Ten leading drill manufacturers are taking part in a Farmacy trial in Lincolnshire to see how different machines perform when growing cover crops in the rotation.
The field-scale trial is part of ongoing work at the Waddingworth demonstration site, at A & A W Pritchard’s Redhouse Farm near Woodhall Spa, which for the past three years has hosted various trials investigating the effectiveness of cover cropping options.
Each machine has been allocated a 36m-wide plot to sow an identical mix of oats, crimson clover and white mustard into wheat stubble. Drilling took place at a special open day for farmers on 5 September and plots will be monitored over the autumn to identify any differences in cover crop establishment and growth. Each machine will then return for a second open day in the spring to direct-drill beans into their cover crops.
Farmacy agronomist Alice Cannon says the trial will help show the relative merits of different machine designs and features when sowing cover crops and drilling into them, but insists it is not aiming to conclude whether one option is better than the other.
“Choosing the right drill for your individual circumstances is essential. But any machine will only perform well if it is put into a situation that allows it to do so.
“That means if there are underlying issues with soil structure or soil health, they cannot be changed overnight just by changing the drill.”
Before making any capital investment or changing crop rotation, including growing cover crops, Miss Cannon says growers must first understand how soils behave and rectify any major issues, such as compaction, pH imbalance or poor drainage.
“It starts with using a spade to dig holes to see what’s happening beneath the surface.
“Cover crops can do much for soil health, but they have to be tailored to the situation. Their root power also declines after 3-4 inches, so if there is deep compaction you need to address this separately.”
Accurate soil sampling
Hutchinsons colleague Dick Neale urges caution when examining soils in early autumn, as dry land can be mistaken for being compacted when hardness is actually due to lack of moisture.
“Read all the signs to understand why a soil is like it is.”
Root growth provides a useful indicator of compacted layers, but worm activity, water infiltration, friability and the general texture and “feel” of soil are also important, he says.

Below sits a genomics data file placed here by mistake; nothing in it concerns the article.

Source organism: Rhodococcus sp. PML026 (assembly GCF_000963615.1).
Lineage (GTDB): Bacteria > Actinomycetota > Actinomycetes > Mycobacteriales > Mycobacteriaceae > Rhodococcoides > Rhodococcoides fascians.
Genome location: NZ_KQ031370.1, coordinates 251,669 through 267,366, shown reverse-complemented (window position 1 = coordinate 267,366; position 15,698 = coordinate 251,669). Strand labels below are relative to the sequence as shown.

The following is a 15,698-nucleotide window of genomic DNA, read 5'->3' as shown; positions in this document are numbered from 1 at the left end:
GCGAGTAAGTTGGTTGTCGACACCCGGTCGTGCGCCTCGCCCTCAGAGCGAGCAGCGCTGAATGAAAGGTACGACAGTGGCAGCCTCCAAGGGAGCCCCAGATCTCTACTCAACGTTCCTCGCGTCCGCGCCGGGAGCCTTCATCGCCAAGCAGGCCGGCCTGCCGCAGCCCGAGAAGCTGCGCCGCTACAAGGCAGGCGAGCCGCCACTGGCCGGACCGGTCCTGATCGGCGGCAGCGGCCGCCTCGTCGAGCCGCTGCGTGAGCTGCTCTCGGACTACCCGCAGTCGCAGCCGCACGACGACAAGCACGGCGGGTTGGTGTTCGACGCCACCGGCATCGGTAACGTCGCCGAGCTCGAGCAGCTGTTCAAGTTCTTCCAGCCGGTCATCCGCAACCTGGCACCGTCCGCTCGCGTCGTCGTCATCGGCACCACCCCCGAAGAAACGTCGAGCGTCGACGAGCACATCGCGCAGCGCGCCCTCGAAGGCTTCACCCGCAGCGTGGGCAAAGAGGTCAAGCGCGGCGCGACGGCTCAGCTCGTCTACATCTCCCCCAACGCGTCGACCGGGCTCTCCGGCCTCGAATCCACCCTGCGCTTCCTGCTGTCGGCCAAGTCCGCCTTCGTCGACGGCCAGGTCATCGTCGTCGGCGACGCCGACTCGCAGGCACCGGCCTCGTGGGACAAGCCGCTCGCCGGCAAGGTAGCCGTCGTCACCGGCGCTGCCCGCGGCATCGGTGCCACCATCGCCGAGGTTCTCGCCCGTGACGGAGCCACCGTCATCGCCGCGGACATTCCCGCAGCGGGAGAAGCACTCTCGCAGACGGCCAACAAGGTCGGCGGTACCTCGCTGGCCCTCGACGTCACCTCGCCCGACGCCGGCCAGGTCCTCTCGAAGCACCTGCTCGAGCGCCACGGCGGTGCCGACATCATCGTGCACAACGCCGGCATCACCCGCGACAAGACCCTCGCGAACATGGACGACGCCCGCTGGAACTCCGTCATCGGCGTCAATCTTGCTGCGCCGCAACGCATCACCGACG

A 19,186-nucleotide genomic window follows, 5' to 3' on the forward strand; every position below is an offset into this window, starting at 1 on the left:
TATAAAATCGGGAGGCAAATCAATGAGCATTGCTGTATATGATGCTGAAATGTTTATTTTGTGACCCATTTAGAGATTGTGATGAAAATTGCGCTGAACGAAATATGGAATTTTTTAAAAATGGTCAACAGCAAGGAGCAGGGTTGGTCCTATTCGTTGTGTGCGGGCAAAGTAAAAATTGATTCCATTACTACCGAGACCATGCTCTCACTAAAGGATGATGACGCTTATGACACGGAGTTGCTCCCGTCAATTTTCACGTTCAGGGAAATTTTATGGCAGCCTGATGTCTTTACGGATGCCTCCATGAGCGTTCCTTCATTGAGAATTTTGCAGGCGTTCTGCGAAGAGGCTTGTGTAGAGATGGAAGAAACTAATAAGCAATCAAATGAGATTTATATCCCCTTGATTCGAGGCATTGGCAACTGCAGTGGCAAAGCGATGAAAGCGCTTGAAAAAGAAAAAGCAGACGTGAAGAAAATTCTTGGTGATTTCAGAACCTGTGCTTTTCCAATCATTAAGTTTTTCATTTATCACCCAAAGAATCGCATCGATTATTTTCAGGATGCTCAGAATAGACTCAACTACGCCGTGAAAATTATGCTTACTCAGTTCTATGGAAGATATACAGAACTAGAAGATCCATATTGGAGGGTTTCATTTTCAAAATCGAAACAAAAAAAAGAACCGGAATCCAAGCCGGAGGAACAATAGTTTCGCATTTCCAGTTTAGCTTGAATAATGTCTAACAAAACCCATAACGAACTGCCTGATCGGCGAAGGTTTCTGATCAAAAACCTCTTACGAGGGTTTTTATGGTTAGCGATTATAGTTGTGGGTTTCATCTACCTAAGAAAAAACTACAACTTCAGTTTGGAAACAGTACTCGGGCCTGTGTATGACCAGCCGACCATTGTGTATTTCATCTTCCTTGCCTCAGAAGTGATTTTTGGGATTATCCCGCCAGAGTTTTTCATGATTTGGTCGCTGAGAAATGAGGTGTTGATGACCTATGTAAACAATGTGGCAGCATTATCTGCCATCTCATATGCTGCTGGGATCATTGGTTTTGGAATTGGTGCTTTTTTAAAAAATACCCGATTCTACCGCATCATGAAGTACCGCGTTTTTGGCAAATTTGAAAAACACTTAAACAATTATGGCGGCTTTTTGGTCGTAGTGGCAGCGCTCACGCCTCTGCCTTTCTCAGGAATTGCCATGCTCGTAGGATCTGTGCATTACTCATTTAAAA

Detailed analysis of soil characteristics using the new Terramap high definition mapping service provides an ideal accompaniment to field sampling, Miss Cannon says.
“Terramap provides the detail and science behind what the spade shows you, so the two become a double act.”
Sampling over 800 points per hectare, the gamma ray sensor can measure and map 13 common nutrient properties, soil texture and other variables such as organic matter, plant available water and cation exchange capacity. Readings are unaffected by moisture or ground cover.
“You can use this information to help determine the best cover crop species and how it should be established,” Miss Cannon says.
Managing soil moisture is a big factor in cover crop choice, especially on heavy land ahead of spring drilling, she adds. “Think of cover crops as a pump, drawing water out of the soil. Good rooting also opens up the structure, improves water infiltration, adds organic matter and aids crop growth.”
Cover crops such as berseem clover, vetch and radish offer deeper rooting and water extraction than the shallower, more fibrous rooting of cereal species, she notes. “Each crop has its own characteristics, so be clear what you want to achieve and sow three or four species to take advantage of the different functions they provide.”
For growers looking to try cover crops for the first time, Mr Neale says leaving volunteer oilseed rape as a catch crop ahead of late-sown winter wheat is a good starting point.
“If you’re drilling late on heavy soils, managing soil moisture in upper layers is essential. The best way to do that is with a growing crop to dry soil out, and leave surface crop residues to reduce the impact of heavy rain.”
A comparison of two low-disturbance drills used for sowing wheat into green oilseed rape stubbles on heavy land at Waddingworth shows clear benefits for moisture management, soil friability and seed placement, Mr Neale says.
The even spread of volunteers and good system of fine roots helps condition soil, allowing seed from both the disc and the tine drill, to go into good, friable soil.
Drills on test at Waddingworth
- Vaderstad Rapid A 600S
- Amazone Cayena 6001
- Weaving GD 480 1T
- John Deere 750A
- Sly Boss
- Dale Drills Eco XL
- Horsch Avatar
- Sumo DTS
- Claydon Hybrid T4